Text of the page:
LATAM Airlines suspends Argentina unit, ending its Miami-Buenos Aires route
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Americans will have one less option to fly to Buenos Aires after the coronavirus pandemic following bankrupt LATAM Airlines’ decision to close its Argentina unit.
The South American carrier has ceased all operations at its Argentine subsidiary for an “indefinite period,” LATAM said on Wednesday. The move effects all of LATAM’s domestic flights in the country, while most of its international services to Argentina are likely to be flown by its other affiliates following the crisis.
U.S. flights between Buenos Aires Ezeiza (EZE) and Miami (MIA) will not resume after the coronavirus pandemic passes. LATAM spokesperson Martin Diaz confirmed that the airline will only serve the market via connections through its hubs in Brazil, Chile or Peru. American Airlines and Aerolineas Argentinas will continue to fly the Buenos Aires-Miami route.
“This is regrettable but inevitable news,” Roberto Alvo, CEO of LATAM, said in a statement. “Today, LATAM must focus on transforming the group to adapt to post-COVID-19 aviation.”
LATAM has flown under Chapter 11 bankruptcy protection since May 26. The restructuring excludes its loyalty program, LATAM Pass, as well as its affiliates in Argentina, Brazil and Paraguay.
The lack of government aid has hit South American airlines hard. Brazil has been alone in the region to support carriers financially through the crisis. Argentina has not offered any aid to the industry despite grounding all commercial flights in April through Sept. 1.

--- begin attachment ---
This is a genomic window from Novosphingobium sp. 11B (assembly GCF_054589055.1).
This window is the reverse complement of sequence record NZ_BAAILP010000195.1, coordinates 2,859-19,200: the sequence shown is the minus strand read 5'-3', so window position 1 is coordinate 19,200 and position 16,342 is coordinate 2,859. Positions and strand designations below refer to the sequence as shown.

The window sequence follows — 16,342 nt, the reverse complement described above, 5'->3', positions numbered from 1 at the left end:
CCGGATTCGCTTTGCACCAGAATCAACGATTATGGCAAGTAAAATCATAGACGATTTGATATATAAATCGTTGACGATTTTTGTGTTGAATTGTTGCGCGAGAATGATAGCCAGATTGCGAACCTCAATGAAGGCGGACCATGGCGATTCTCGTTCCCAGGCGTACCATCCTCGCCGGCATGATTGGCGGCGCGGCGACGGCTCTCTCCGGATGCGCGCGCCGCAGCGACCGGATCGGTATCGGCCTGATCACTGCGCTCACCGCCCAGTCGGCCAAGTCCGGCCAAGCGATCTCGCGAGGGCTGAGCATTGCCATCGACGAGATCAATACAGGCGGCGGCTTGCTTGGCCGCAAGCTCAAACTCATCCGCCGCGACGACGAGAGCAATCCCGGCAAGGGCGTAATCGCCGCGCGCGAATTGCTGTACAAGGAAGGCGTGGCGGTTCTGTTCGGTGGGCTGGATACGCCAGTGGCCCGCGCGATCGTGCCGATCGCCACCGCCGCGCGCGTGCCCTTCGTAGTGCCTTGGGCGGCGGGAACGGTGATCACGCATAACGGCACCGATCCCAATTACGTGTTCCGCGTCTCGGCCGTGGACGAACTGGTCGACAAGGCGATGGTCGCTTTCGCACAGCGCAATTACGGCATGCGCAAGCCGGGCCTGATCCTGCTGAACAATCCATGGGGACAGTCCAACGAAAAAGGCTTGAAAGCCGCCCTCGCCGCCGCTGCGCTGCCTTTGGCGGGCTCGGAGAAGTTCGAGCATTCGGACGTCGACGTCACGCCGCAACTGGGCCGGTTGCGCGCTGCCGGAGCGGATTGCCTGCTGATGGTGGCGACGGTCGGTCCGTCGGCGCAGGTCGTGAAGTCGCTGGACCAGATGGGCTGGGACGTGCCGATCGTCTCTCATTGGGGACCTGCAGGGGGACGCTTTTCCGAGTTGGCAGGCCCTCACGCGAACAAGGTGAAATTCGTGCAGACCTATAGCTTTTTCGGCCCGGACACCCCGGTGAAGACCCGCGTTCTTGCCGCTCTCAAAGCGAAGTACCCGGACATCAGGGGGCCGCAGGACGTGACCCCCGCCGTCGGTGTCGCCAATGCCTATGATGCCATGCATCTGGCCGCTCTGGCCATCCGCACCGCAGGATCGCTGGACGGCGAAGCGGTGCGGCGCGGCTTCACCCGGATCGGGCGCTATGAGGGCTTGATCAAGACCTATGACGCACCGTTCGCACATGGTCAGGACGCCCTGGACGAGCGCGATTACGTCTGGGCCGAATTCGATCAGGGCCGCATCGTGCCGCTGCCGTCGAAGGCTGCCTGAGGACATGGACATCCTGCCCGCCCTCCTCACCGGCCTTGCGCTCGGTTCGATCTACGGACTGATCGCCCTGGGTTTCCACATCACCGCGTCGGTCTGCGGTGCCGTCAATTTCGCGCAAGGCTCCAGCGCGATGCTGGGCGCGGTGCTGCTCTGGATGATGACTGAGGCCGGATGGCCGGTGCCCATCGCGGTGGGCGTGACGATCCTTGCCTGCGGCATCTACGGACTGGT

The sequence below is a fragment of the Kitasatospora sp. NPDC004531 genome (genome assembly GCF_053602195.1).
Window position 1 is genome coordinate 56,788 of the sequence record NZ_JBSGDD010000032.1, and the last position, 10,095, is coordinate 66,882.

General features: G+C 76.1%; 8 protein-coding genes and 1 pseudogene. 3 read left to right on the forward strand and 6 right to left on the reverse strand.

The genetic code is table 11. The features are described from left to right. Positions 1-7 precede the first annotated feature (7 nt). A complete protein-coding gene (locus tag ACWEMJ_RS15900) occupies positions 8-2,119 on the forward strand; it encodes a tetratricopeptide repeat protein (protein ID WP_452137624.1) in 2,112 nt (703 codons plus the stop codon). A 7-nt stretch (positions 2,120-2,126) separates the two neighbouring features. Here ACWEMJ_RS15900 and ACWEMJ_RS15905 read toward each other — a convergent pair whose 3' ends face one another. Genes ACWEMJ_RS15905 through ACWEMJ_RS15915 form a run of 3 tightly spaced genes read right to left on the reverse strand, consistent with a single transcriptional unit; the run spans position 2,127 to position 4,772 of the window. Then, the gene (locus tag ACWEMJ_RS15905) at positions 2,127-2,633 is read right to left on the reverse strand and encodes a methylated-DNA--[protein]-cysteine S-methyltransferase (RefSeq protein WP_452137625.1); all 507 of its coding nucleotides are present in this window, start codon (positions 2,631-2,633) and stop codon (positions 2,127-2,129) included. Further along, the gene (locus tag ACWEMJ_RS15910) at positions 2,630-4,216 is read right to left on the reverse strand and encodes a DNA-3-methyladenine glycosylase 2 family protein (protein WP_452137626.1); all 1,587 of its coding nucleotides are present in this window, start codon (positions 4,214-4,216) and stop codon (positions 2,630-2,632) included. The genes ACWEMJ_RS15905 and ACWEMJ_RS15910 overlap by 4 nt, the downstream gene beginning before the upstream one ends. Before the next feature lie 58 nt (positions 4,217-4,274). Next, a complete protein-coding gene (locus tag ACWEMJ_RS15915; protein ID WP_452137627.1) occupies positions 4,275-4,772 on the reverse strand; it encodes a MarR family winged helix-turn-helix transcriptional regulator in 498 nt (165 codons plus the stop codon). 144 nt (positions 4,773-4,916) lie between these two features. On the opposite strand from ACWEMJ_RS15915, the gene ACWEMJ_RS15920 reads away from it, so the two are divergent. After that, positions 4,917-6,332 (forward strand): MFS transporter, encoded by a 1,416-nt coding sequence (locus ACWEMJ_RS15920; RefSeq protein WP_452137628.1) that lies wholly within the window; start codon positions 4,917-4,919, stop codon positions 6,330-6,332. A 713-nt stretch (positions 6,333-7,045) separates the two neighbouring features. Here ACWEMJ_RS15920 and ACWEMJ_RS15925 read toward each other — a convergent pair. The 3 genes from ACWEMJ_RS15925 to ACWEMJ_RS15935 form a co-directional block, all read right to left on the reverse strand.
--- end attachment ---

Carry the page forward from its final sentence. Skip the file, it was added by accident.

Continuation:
Argentina’s largest carrier, Aerolineas Argentinas, is owned by the state.
The Latin American airline trade organization ALTA has warned the Argentine government of an “imminent and substantial risk” to country’s airlines if the grounding stays in place without any financial assistance to the industry.
— Airline Maps (@airlinemaps) June 17, 2020
LATAM was the second largest domestic carrier in Argentina after Aerolineas in 2019, according to Cirium schedules. The airline operated nearly 13% of flights in the country.
Internationally, LATAM connected Buenos Aires to nine cities across South America, including its hubs in Lima (LIM), São Paulo Guarulhos (GRU) and Santiago, Chile (SCL). It also offered flights to Miami.
LATAM’s Argentine unit was due to become part of the carrier’s new partnership with Delta Air Lines. Unveiled last September, the deal includes a joint venture covering all of the carriers’ flights between between South America and the U.S., as well as improved connectivity and reciprocal frequent flyer benefits.
Delta and LATAM had yet to implement a codeshare agreement covering the latter’s Argentine operations prior to the outbreak of COVID-19. At the time, the partnership only extended to LATAM’s flights in Colombia, Ecuador and Peru.
Prior to the crisis, Delta served Buenos Aires from its Atlanta (ATL) base, Cirium shows.
LATAM has not commented on the status of its Airbus A320s based in Argentina. However, it has already sought bankruptcy court approval to return 24 planes in its 320-jet strong fleet to leasing companies.
— Edward Russell (@e_russell) June 12, 2020
Featured image by Fabrizio Gandolfo/SOPA Images/LightRocket via Getty Images.
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